We've covered a lot of rationalists (I'm including the Romantics in this, strangely enough) and wanted to turn back to one of the original Enlightenment empiricists, Thomas Hobbes. His Leviathan (1651) is best known for introducing the political notion of the social contract, and this was our emphasis in one of our earliest episodes, for which we read ch. 13-15.
But Hobbes is also known as a quintessential empiricist, expressing before Locke or Hume that we only have in our minds what was previously in our senses. Do how does a figure like this account for our ability to reason, which Plato (and Malebranche and Kant, among others) saw as requiring innate knowledge? As per our current discussion of Chomsky vs. Tomasello, a rationalist (Chomsky) denies that we could possibly know what we in fact do if we had to piece this together via induction. For instance, how can we establish that every event has a cause? I'd have to see one event causing another (Hume denied that actually see this; we only see one event happening after another), and see it again and again until I finally get the idea that things will at least usually be causal, and even that wouldn't establish this universal expectation that guides how we understand situations. We don't discover causality from experience, says Kant, but rather we approach experience already equipped with the idea of universal causation.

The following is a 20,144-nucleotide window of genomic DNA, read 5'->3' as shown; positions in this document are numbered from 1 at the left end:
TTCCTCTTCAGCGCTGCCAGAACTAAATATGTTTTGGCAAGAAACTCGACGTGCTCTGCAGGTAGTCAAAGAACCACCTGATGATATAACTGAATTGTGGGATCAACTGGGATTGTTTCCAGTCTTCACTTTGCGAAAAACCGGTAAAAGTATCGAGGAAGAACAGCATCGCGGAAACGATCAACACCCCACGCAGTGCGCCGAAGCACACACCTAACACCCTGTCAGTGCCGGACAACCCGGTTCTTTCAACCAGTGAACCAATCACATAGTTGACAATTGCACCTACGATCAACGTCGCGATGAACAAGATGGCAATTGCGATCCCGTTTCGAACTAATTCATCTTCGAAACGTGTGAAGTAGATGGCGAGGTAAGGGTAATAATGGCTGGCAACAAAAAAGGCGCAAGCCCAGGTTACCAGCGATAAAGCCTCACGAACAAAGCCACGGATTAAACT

Causality is the main type of reasoning that Hobbes has in mind in chapter five of Leviathan. As always with these Closreads, it doesn't hurt to read along with us in the text (start on p. 16).
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